Rising Democratic star Justin Pearson speaks his truth in North Carolina
One of the most popular Democrats in the country visited North Carolina this past weekend.
No, it was not President Joe Biden. It was Justin Jamal Pearson, a young, Black Tennessee legislator thrust into the spotlight weeks after being expelled by Republican leaders in the state.
The line was long to get a handshake, a hug, or even a selfie with Pearson, who did not seem to tire from all the attention.
“I’m so humbled and honored to meet y'all. Thank you so much,” Pearson told Dianne and Wesley Stokes. “Y'all want to take a picture? Let’s do it!”
Pearson was the main attraction at this year’s North Carolina Black Summit at the Raleigh Marriott Crabtree Valley. It is an annual gathering of Black elected officials across the state.
Pearson was all smiles and polite as he greeted each person. Several times, the 28-year-old pulled out his long pick to fluff out his afro before the snap of the camera. Almost every person who greeted Pearson said the same thing: “We are so proud of you.”
“Yes, proud of him. Drove two-and-a-half hours just to take this one-minute picture,” said Dianne Stokes of Roper, North Carolina. “Yes, we need more like (Pearson)."
Pearson is one of the “Tennessee Three.” He and fellow Representatives Justin Jones and Gloria Johnson were admonished for leading a demonstration calling for new gun laws from the Tennessee House floor just days after a deadly mass shooting in Nashville. Pearson and Jones, who are Black men, were expelled. It was a move seen as racist and flagrant. And the world was watching.
Kia Anthony is a first term mayor of the town of Spring Lake. She held Pearson’s hands when it was her time to take a picture.
“Your reputation proceeds you,” Anthony told him. “I want to pour into you to continue to fight. We are praying for you.”
Anthony admits her tenure has been hard as mayor. Last year, her choice for Town Manager was publicly challenged by Republican State Treasurer Dale Folwell. Anthony says she admires the fight of Pearson and Jones when times got tough.
“They thought they were censoring them. They thought they were getting rid of these guys,” Anthony said. “They didn’t expel them, they propelled them.”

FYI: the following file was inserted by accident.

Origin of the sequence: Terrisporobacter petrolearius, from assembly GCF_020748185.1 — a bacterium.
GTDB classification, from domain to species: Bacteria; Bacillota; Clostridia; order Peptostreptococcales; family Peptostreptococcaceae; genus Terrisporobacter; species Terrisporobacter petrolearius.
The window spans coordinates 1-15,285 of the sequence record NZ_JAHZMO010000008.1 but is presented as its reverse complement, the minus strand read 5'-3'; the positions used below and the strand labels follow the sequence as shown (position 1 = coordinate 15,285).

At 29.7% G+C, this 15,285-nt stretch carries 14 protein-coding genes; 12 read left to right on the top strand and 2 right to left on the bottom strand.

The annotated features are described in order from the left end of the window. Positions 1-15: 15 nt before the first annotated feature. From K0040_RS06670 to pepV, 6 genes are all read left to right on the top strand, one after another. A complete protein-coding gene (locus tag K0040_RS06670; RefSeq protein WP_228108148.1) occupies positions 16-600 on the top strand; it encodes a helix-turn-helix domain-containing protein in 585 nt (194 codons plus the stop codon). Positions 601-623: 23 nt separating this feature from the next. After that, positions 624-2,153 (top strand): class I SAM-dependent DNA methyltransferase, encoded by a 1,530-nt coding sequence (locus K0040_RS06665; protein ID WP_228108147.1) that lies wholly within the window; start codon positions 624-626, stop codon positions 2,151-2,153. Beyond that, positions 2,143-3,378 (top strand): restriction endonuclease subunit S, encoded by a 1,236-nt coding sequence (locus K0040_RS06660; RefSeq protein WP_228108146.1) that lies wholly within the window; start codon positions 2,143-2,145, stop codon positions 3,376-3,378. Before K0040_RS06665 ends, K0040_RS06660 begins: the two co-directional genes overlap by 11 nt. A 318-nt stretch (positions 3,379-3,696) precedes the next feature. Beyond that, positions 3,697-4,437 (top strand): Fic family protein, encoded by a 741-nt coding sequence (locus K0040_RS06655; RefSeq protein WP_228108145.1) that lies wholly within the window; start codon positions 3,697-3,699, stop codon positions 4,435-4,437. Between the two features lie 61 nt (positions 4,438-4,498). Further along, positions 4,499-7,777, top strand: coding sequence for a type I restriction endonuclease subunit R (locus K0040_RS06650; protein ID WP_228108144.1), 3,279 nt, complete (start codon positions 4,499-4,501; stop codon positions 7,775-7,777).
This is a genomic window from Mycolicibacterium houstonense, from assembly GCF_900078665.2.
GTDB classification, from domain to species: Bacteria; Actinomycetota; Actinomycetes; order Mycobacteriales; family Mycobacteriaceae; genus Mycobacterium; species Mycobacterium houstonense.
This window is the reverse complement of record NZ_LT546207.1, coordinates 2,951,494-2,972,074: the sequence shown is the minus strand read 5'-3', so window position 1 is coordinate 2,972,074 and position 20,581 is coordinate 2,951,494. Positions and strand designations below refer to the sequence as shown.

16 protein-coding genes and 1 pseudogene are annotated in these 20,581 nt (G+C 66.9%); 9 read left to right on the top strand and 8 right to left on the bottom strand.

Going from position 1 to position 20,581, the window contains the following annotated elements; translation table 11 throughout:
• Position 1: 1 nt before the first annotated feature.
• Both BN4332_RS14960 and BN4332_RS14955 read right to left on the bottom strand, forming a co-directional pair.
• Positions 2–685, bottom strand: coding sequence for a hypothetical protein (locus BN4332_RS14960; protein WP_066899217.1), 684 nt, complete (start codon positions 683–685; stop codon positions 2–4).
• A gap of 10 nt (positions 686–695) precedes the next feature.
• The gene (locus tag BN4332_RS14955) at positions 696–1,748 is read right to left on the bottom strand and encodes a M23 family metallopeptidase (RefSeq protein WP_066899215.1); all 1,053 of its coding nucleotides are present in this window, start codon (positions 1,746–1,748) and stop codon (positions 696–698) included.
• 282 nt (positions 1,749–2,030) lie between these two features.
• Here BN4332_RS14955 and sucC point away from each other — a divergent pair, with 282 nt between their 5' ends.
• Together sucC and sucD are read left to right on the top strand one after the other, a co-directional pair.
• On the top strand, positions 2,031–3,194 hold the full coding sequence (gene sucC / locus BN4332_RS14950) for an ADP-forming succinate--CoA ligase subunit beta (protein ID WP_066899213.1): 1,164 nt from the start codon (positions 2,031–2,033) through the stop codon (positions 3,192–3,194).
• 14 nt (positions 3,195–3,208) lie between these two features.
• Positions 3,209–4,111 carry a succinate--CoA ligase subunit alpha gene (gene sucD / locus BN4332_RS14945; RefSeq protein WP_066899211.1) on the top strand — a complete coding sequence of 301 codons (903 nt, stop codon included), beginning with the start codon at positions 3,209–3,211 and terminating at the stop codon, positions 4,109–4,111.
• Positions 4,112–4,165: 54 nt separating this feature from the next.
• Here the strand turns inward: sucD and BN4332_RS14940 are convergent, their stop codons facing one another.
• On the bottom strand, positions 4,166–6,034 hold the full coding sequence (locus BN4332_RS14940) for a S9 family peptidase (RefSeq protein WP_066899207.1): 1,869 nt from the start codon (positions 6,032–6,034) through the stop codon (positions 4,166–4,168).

During a news conference, Pearson said he knows this is the time to be loud and proud.
“We have to be those people in this moment so that generations and generations from now, people will look back and say, 'Thank God they fought, thank God they protested, thank God they spoke up, thank God they didn’t go along to get along, thank God they didn’t get paid off, thank God they didn’t quit,'” Pearson said.
Pearson says he is travelling the country to capture this moment.
“Together, we have a lot of power," Pearson said. "Together, we can do a lot that advances and moves forward the issues of Black America, of Black North Carolinians, Black Tennesseans in a way that can’t otherwise be done."
North Carolina Congresswoman Valerie Foushee says it is exciting to see this young Civil Rights leader in action.
“He’s too young to be afraid. It’s just like a kid will jump in a pool of water not knowing how to swim, but will trust when they get in the water they’ll be able to do something,” Foushee said. “What he has shown is once you remove that fear, then you’re free to do what you need to do and say what you need to say to whom you need to say it.”
Marcus Bass agrees. He is the Deputy Director of the North Carolina Black Alliance, who sponsored the conference.
“You don’t get that intergenerational mix of 300 plus elected officials anywhere else,” Bass said.
Bass added that he appreciated Pearson recognizing the college students in the room, as they stood next to some of the senior ranking members in the General Assembly.
Greear Webb is graduating soon from UNC-Chapel Hill and he is the co-founder of Young Americans Protest. While he was taking his picture, Webb said Pearson gave him some advice.
“It was very powerful, only about 30 seconds,” Webb said. “He said keep up the good work, and stay focused on achieving positive change, systemic change.”
It is the kind of change Democrats say will hopefully show great returns in coming elections.